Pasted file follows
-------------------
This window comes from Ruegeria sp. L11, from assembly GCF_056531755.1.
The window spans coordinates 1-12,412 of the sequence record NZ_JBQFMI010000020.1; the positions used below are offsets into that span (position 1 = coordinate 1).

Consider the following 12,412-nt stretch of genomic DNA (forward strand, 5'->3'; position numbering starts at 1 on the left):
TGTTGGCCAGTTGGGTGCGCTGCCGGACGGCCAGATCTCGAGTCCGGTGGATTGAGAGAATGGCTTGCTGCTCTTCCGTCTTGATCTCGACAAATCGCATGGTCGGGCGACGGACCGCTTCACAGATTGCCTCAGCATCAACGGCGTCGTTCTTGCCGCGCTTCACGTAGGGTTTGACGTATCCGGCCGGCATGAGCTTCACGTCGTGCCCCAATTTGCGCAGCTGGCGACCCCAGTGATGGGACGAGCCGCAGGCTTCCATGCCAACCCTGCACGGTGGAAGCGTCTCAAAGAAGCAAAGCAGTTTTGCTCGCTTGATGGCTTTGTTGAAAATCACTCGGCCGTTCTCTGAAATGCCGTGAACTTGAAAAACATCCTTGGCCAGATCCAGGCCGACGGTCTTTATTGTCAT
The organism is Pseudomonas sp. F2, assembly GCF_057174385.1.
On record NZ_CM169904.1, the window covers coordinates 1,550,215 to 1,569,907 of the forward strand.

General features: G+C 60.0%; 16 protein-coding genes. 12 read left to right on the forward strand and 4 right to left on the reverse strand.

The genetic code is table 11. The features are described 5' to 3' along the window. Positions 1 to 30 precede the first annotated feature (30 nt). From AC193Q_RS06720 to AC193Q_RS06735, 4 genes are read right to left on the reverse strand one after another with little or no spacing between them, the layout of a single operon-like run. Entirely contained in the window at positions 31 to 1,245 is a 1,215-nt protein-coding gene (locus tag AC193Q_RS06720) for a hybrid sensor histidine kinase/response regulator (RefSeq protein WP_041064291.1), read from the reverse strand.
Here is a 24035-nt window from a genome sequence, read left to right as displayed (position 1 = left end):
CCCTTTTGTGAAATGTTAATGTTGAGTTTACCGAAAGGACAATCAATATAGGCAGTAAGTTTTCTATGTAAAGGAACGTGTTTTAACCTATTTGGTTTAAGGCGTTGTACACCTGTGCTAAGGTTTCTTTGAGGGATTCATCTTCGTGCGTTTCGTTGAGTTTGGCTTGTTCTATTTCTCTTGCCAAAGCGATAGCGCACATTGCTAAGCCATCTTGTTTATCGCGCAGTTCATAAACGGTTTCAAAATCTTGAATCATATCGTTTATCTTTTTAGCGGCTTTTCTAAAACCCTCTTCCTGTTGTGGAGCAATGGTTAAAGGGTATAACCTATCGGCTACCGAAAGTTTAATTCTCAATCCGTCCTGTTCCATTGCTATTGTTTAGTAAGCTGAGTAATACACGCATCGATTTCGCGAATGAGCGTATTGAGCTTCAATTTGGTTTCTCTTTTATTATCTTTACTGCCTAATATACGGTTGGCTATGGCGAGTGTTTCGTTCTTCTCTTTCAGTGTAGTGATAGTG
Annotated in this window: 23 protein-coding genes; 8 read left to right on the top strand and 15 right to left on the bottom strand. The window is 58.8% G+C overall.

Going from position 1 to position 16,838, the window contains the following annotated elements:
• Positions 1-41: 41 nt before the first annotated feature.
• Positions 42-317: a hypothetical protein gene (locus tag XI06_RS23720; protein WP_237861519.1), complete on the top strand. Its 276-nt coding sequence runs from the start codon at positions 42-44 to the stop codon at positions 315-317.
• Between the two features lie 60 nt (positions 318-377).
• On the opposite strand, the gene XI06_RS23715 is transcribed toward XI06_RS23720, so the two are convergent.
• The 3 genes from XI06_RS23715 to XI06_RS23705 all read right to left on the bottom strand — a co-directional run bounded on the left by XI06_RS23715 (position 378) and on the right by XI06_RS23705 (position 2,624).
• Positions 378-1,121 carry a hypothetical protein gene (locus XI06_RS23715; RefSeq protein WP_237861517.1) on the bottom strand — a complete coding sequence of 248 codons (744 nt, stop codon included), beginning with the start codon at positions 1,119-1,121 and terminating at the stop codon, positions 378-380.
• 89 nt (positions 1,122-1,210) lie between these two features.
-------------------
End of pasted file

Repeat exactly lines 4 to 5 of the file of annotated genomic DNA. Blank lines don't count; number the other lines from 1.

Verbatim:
TGTTGGCCAGTTGGGTGCGCTGCCGGACGGCCAGATCTCGAGTCCGGTGGATTGAGAGAATGGCTTGCTGCTCTTCCGTCTTGATCTCGACAAATCGCATGGTCGGGCGACGGACCGCTTCACAGATTGCCTCAGCATCAACGGCGTCGTTCTTGCCGCGCTTCACGTAGGGTTTGACGTATCCGGCCGGCATGAGCTTCACGTCGTGCCCCAATTTGCGCAGCTGGCGACCCCAGTGATGGGACGAGCCGCAGGCTTCCATGCCAACCCTGCACGGTGGAAGCGTCTCAAAGAAGCAAAGCAGTTTTGCTCGCTTGATGGCTTTGTTGAAAATCACTCGGCCGTTCTCTGAAATGCCGTGAACTTGAAAAACATCCTTGGCCAGATCCAGGCCGACGGTCTTTATTGTCAT
The organism is Pseudomonas sp. F2, assembly GCF_057174385.1.